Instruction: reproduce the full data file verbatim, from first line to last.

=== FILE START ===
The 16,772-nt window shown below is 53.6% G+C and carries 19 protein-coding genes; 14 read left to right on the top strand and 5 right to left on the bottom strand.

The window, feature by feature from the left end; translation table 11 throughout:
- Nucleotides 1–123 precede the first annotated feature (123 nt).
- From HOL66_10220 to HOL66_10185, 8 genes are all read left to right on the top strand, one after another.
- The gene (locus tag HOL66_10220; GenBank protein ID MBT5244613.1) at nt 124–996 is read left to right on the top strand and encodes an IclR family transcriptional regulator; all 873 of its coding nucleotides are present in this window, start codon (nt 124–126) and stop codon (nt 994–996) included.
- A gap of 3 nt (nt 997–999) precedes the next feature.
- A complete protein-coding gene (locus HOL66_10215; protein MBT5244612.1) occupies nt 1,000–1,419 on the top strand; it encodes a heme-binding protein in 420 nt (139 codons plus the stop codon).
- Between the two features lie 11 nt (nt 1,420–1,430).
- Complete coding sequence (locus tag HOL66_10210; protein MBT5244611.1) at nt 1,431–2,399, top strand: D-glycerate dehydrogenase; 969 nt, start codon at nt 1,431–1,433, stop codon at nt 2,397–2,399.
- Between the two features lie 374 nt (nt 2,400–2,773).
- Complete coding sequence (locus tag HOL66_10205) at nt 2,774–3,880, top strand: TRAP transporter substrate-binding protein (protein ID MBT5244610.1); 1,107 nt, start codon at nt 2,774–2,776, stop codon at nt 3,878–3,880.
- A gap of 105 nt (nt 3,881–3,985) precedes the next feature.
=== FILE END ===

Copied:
The 16,772-nt window shown below is 53.6% G+C and carries 19 protein-coding genes; 14 read left to right on the top strand and 5 right to left on the bottom strand.

The window, feature by feature from the left end; translation table 11 throughout:
- Nucleotides 1–123 precede the first annotated feature (123 nt).
- From HOL66_10220 to HOL66_10185, 8 genes are all read left to right on the top strand, one after another.
- The gene (locus tag HOL66_10220; GenBank protein ID MBT5244613.1) at nt 124–996 is read left to right on the top strand and encodes an IclR family transcriptional regulator; all 873 of its coding nucleotides are present in this window, start codon (nt 124–126) and stop codon (nt 994–996) included.
- A gap of 3 nt (nt 997–999) precedes the next feature.
- A complete protein-coding gene (locus HOL66_10215; protein MBT5244612.1) occupies nt 1,000–1,419 on the top strand; it encodes a heme-binding protein in 420 nt (139 codons plus the stop codon).
- Between the two features lie 11 nt (nt 1,420–1,430).
- Complete coding sequence (locus tag HOL66_10210; protein MBT5244611.1) at nt 1,431–2,399, top strand: D-glycerate dehydrogenase; 969 nt, start codon at nt 1,431–1,433, stop codon at nt 2,397–2,399.
- Between the two features lie 374 nt (nt 2,400–2,773).
- Complete coding sequence (locus tag HOL66_10205) at nt 2,774–3,880, top strand: TRAP transporter substrate-binding protein (protein ID MBT5244610.1); 1,107 nt, start codon at nt 2,774–2,776, stop codon at nt 3,878–3,880.
- A gap of 105 nt (nt 3,881–3,985) precedes the next feature.